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verb (used without object)
  1. to act in accordance or harmony; comply (usually followed by to): to conform to rules.
  2. to act in accord with the prevailing standards, attitudes, practices, etc., of society or a group: One has to conform in order to succeed in this company.
  3. to be or become similar in form, nature, or character.
  4. to be in harmony or accord.
  5. to comply with the usages of an established church, especially the Church of England.
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verb (used with object)
  1. to make similar in form, nature, or character.
  2. to bring into agreement, correspondence, or harmony.
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  1. Archaic. conformable.
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Origin of conform

1275–1325; Middle English confo(u)rmen < Anglo-French, Middle French conformer < Latin confōrmāre to shape. See con-, form
Related formscon·form·er, nouncon·form·ing·ly, adverbnon·con·form·ing, adjectivepre·con·form, verbqua·si-con·form·ing, adjectivere·con·form, verbun·con·formed, adjectiveun·con·form·ing, adjective

Synonyms for conform

See more synonyms for on Thesaurus.com

Antonyms for conform

1, 5. dissent. 3. differ.
Dictionary.com Unabridged Based on the Random House Unabridged Dictionary, © Random House, Inc. 2018

Examples from the Web for non-conforming

Historical Examples of non-conforming

  • Laud succeeded in hunting the non-conforming Puritans from their lectureships and chaplaincies.

    The Beginners of a Nation

    Edward Eggleston.

  • No non-conforming sects disturb his reign, For of his yoke, there's very few complain.

  • Her offence was harboring a non-conforming minister named Hicks.

  • Every non-conforming measure is unquestionably affected by the prevailing type of the rhythmical sequence in which it occurs.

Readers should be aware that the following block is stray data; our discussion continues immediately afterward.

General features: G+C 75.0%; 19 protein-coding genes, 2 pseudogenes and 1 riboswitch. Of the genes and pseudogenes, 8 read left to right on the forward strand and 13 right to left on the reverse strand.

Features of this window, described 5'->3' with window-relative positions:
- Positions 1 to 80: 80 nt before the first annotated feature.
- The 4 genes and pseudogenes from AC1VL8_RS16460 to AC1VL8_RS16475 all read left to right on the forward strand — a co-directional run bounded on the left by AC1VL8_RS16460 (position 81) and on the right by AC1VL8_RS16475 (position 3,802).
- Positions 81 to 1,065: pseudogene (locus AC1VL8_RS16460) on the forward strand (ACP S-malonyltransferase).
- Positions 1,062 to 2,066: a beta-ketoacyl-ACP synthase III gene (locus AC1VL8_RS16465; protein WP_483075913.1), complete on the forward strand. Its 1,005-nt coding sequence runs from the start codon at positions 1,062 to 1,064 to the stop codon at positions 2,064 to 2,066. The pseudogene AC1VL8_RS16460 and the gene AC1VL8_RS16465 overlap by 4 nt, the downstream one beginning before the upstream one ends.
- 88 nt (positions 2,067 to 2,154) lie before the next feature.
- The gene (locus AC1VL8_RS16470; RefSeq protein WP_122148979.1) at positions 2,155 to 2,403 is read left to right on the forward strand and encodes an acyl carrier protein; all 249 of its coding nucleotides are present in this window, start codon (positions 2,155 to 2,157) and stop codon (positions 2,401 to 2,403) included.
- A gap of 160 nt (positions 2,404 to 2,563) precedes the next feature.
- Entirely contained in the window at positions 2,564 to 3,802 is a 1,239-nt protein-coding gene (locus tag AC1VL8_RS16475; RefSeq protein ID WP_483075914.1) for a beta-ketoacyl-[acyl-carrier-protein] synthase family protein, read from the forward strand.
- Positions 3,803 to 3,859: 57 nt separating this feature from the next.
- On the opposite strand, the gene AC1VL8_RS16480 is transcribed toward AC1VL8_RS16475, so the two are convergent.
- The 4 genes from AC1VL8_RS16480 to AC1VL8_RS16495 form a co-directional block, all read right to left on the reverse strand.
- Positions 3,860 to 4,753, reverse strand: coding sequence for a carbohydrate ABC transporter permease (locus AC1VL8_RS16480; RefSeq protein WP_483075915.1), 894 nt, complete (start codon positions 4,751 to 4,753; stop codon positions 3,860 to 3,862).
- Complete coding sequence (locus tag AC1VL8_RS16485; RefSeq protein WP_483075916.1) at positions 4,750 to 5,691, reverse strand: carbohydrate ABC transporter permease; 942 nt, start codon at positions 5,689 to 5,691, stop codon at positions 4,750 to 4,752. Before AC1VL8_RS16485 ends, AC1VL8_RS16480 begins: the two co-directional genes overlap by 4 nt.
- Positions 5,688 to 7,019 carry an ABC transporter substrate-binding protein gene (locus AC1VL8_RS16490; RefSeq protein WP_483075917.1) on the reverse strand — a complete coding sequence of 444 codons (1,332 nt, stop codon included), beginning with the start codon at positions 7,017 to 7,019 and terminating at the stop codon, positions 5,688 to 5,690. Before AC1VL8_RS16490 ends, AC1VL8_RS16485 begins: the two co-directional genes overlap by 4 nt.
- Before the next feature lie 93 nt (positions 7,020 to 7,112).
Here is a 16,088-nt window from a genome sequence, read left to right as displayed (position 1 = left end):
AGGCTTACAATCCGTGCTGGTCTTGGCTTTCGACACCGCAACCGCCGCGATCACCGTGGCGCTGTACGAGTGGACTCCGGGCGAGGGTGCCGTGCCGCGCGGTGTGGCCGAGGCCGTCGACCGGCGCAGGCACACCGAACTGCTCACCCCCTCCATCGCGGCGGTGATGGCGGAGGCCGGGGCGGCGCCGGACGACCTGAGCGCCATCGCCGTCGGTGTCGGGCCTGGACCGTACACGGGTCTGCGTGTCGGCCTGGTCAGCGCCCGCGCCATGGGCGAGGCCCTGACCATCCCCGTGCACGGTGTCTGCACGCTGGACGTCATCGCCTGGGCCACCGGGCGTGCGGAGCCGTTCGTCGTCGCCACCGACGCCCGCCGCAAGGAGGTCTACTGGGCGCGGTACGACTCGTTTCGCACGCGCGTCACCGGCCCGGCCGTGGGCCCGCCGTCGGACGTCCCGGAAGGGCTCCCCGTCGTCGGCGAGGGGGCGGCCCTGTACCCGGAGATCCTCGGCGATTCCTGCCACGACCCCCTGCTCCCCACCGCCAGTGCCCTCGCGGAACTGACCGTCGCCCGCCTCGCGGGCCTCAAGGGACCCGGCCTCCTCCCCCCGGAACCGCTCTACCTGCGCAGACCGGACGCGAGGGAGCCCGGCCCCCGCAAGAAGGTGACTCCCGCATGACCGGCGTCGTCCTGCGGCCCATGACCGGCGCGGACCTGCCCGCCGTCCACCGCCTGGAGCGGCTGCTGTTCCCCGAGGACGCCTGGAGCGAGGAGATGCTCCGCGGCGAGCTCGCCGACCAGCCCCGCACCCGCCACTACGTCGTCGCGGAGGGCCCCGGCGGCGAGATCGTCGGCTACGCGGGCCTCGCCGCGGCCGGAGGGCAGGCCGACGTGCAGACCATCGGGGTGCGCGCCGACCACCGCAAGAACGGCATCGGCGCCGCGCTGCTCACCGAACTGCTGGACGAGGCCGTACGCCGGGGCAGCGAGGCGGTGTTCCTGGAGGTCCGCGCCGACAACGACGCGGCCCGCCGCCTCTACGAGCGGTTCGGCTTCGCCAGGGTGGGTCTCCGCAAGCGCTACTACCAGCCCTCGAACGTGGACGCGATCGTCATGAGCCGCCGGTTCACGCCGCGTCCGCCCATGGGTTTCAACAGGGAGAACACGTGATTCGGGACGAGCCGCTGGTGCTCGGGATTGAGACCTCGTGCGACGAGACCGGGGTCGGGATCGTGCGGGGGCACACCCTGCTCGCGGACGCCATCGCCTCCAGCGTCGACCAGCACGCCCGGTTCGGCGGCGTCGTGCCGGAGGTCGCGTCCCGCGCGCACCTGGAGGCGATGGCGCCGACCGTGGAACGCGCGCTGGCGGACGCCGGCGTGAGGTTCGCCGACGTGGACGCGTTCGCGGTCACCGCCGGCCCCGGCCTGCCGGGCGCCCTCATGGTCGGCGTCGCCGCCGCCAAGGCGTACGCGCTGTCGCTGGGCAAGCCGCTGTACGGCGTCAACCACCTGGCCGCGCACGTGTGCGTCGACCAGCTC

British Dictionary definitions for non-conforming


  1. (intr usually foll by to) to comply in actions, behaviour, etc, with accepted standards or norms
  2. (intr usually foll by with) to be in accordance; fit inhe conforms with my idea of a teacher
  3. to make or become similar in character or form
  4. (intr) to comply with the practices of an established church, esp the Church of England
  5. (tr) to bring (oneself, ideas, etc) into harmony or agreement
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Derived Formsconformer, nounconformingly, adverb

Word Origin for conform

C14: from Old French conformer, from Latin confirmāre to establish, strengthen, from firmāre to make firm, from firmus firm 1
Collins English Dictionary - Complete & Unabridged 2012 Digital Edition © William Collins Sons & Co. Ltd. 1979, 1986 © HarperCollins Publishers 1998, 2000, 2003, 2005, 2006, 2007, 2009, 2012

Word Origin and History for non-conforming


also nonconforming, 1640s, from non- + conforming (see conform). Originally with reference to churches.

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mid-14c., confourmen, from Old French conformer "conform (to), agree (to), make or be similar, be agreeable" (13c.), from Latin conformare "to fashion, to form, to shape; educate; modify," from com- "together" (see com-) + formare "to form" (see form (v.)).

Sense of "to comply with the usages of the Church of England" is from 1610s; hence conformist (1630s), opposed to non-conformist or dissenter. Related: Conformance; conformed; conforming.

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Online Etymology Dictionary, © 2010 Douglas Harper